“Other class choices were cooking, genealogy, keeping records, the Titanic, Abraham Lincoln, Indians, female pilots, black pilots and teas with impersonators of famous people (John Wesley, Sidney J. Catts, Teddy Roosevelt), and much more.

“Sidney J. Catts was a colorful Florida governor. Gentle reader, do you recall heading into downtown DeFuniak and turning to your right up a hill on your way to the interstate and the beaches? At the top of the hill, to your right, is a grand, Victorian house. That was the home of Governor Catts.

“Teenage ushers were all over the place, taking up tickets to classes and helping us older folks find classrooms. I didn’t realize till then that the Anchor Clubs and Key Clubs had been integrated by gender. Here in Andalusia we have both. In the past, though, the Anchor Club was just for girls; and the Key Club, just for boys.

“Outside the Methodist church I could hear the Westminster chimes from the Methodist tower, chiming the hour, followed by ‘The King Is Coming.’

“The Westminster chimes are 16 notes, making a melody, played in four sets at each quarter hour (four at a quarter after the hour; those four and four more at the half hour; 12 at a quarter till, and all 16 on the hour). They were named for Westminster, a section in London, England. They should have been named, though, for St. Mary’s Church in Cambridge, England, where they originated. By the way, Westminster has three syllables. It is not West-min-is-ter, as though it were a preacher from the West.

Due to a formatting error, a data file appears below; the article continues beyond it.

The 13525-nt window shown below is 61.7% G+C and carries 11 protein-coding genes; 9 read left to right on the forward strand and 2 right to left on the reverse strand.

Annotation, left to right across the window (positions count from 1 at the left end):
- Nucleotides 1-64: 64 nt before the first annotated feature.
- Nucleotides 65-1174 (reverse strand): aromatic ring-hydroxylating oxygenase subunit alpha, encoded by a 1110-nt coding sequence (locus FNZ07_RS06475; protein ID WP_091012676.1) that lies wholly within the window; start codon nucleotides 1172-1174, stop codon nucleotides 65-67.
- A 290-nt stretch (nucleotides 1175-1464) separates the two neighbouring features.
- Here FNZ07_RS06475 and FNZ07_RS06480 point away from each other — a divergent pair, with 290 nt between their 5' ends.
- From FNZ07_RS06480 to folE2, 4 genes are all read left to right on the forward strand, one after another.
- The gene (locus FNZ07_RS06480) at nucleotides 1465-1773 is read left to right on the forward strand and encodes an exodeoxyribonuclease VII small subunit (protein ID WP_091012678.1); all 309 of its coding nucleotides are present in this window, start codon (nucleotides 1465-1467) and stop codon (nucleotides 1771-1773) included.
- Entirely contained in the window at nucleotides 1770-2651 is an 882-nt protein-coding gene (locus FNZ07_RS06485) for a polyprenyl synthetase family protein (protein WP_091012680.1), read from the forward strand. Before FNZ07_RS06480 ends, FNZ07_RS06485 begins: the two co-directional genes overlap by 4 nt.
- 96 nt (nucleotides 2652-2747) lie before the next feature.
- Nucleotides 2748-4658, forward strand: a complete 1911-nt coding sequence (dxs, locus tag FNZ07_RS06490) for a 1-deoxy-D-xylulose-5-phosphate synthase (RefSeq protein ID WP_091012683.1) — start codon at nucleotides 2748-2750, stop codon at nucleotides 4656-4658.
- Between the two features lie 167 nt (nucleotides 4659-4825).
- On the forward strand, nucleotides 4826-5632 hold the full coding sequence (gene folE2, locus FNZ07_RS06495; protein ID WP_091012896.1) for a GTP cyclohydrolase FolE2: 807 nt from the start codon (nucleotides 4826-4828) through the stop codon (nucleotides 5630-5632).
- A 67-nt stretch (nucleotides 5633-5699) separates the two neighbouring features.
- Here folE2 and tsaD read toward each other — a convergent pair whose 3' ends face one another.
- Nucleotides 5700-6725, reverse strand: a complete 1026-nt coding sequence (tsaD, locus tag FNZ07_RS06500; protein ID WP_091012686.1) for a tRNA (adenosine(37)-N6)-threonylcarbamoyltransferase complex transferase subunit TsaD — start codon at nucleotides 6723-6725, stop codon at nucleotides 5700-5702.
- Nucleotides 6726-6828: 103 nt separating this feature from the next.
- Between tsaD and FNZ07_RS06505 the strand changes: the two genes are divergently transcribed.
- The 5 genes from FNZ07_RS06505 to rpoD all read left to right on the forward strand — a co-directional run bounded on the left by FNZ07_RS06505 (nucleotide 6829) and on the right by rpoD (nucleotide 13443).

“I walked down to the Lake Yard, the extensive park around Lake DeFuniak. The beauty of that circular lake, the park, the Victorian houses, waterfowl, blue of the sky, spring-like weather, the peace and calm are reasons enough to head to DeFuniak, Andalusians. Wake up and take advantage of the Chautauqua, Andalusians! The Yankees are getting all the good seats!

“Suddenly the cannon and guns boomed and shot from the reenactment of a skirmish during the War Between the States. Camped in the Lake Yard for the weekend were reenactors, frontiersmen and Indians. One could stroll leisurely through the camps and learn of life long ago.

“Next I visited the Book Store, rich with used books. I purchased John Bartlett’s Familiar Quotations, which is like a college education in itself. Therein one comes into contact with the great minds and hearts of the ages and their wisdom. Therein one can even find the name of Mrs. Grundy (rhymes with Monday).

“My first afternoon class was about the Traveling Chautauqua, presented by Jonathan Schmitz, archivist for the New York Chautauqua. Schmitz completed his history of the Chautauqua that he had begun yesterday. Class was in the beautiful First Presbyterian Church, one of three churches on Circle Drive, which surrounds the lake.

“My second class was about Albert Caldwell, who, with his wife and son, survived the sinking of the Titanic. Caldwell was the great-uncle of Julie Hedgepeth Williams, who, dressed in 1912 style, related the fascinating story of her great-uncle’s escape from death. She enhanced her story with a Power Point.